Brooks Jensen Arts

Every Picture Is a Compromise

Lessons from the Also-rans

Most photography websites show the photographer's very best work. Wonderful. But that's not the full story of a creative life. If we want to learn, we'd better pay attention to the images that aren't "greatest hits" and see what lessons they have to offer. Every picture is a compromise — the sum of its parts, optical, technical, visual, emotional, and even cosmic – well, maybe not cosmic, but sometimes spiritual. Success on all fronts is rare. It's ok to learn from those that are not our best.

This is a series about my also-rans, some of which I've been able to improve at bit (i.e., "best effort"), none of which I would consider my best. With each there are lessons worth sharing, so I will.

Click on the image to see it larger

Previous image  |  Next image

Original digital capture

Click on the image to see it larger

What I saw that I liked:

This ribbon of dirt road has fascinated me on several trips. Always bland, but this time the dappled sunlight was making it more interesting. Road, burnt trees, dappled sun — three elements. (My "rule of threes.")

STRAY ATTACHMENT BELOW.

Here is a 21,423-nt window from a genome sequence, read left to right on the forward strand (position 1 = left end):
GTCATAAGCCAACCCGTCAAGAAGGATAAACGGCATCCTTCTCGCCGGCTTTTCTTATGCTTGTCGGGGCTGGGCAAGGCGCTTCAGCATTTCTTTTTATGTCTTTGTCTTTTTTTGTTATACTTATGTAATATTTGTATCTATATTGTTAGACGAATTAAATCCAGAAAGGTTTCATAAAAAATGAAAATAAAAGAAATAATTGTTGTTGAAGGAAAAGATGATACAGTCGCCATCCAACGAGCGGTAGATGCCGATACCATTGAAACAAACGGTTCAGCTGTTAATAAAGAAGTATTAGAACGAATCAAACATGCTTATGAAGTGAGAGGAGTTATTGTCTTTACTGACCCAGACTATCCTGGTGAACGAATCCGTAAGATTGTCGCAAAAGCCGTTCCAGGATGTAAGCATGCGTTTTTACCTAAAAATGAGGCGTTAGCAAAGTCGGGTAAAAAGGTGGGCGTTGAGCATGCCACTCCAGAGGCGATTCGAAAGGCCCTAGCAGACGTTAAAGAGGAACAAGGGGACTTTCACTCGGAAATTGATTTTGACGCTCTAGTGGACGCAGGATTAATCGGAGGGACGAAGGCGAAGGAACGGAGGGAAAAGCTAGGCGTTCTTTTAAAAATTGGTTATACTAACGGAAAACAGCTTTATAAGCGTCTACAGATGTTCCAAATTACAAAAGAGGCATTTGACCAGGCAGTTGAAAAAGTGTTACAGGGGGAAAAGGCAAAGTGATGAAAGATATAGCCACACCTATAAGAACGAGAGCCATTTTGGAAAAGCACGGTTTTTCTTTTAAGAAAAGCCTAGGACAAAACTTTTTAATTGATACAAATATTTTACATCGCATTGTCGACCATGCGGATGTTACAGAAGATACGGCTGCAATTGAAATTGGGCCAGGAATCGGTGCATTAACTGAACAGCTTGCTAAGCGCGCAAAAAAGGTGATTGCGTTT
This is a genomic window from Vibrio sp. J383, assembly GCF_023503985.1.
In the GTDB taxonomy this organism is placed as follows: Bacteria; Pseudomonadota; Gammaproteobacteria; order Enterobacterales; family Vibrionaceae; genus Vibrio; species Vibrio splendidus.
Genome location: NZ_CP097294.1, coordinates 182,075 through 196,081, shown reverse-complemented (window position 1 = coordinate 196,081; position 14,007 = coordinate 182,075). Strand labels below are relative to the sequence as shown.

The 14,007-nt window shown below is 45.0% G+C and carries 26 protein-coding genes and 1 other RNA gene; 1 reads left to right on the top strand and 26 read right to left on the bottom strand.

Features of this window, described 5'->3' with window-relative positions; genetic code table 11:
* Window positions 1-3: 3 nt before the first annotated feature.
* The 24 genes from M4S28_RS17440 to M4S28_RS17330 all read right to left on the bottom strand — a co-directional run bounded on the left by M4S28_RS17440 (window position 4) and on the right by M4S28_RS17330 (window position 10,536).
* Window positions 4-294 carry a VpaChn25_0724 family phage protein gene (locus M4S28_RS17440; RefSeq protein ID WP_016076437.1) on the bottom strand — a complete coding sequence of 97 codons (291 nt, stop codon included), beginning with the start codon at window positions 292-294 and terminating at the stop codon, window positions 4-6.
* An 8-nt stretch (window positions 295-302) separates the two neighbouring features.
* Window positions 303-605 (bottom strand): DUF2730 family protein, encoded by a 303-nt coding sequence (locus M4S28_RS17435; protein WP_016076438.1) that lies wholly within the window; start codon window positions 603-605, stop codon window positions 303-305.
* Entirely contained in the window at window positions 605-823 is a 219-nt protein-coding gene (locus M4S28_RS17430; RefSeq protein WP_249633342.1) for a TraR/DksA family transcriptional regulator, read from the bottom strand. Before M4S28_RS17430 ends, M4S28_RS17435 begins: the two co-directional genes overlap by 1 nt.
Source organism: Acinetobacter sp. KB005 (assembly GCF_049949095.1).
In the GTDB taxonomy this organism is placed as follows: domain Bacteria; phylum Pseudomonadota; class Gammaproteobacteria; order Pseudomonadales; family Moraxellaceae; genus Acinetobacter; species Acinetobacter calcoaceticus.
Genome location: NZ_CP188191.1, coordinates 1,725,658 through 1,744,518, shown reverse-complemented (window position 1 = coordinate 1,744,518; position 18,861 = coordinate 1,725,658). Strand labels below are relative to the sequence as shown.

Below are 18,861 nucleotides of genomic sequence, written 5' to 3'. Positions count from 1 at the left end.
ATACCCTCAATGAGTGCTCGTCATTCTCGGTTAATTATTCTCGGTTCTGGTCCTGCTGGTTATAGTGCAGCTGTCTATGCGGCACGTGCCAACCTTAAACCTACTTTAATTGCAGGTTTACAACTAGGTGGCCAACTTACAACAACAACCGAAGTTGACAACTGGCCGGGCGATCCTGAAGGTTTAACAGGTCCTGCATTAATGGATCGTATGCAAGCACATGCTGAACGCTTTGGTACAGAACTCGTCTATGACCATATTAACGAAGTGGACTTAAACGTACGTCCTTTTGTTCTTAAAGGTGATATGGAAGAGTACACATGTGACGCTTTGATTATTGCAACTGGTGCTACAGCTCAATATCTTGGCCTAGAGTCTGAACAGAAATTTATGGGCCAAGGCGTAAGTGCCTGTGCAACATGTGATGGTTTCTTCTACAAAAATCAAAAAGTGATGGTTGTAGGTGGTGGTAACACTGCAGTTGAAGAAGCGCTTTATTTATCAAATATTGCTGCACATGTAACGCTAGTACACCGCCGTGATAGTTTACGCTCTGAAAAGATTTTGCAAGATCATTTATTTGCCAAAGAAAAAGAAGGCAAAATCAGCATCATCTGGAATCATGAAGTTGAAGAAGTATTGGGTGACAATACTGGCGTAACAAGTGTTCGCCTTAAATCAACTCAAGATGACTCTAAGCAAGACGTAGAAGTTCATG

What I don't like in the picture:

The original capture was still a little gray for my
intentions. The picture is about the road, and the burnt
trees are the secondary subject. In the original aspect
ratio, just too many trees. Upper left corner too bright
and needs to be moved into shadow with a little burning in.

What I learned:

This is the fourth time I've been down this road, and this was the first time I made an image I think I might be able to use. Going back can be worth it.

2nd Chances: What I might try next

If I have an opportunity to photograph this road again, I might try from the right about 50 yards or to the left
about 50 yards. Unfortunately, as I recall, this was the
only spot that was open enough for a clear view.